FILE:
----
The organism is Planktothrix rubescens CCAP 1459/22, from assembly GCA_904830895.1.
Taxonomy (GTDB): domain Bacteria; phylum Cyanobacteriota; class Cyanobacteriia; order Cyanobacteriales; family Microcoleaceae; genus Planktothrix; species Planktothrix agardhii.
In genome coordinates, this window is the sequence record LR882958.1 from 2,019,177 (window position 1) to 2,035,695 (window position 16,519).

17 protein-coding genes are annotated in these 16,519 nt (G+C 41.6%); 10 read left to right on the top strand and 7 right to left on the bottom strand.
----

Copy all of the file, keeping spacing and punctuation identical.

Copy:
The organism is Planktothrix rubescens CCAP 1459/22, from assembly GCA_904830895.1.
Taxonomy (GTDB): domain Bacteria; phylum Cyanobacteriota; class Cyanobacteriia; order Cyanobacteriales; family Microcoleaceae; genus Planktothrix; species Planktothrix agardhii.
In genome coordinates, this window is the sequence record LR882958.1 from 2,019,177 (window position 1) to 2,035,695 (window position 16,519).

17 protein-coding genes are annotated in these 16,519 nt (G+C 41.6%); 10 read left to right on the top strand and 7 right to left on the bottom strand.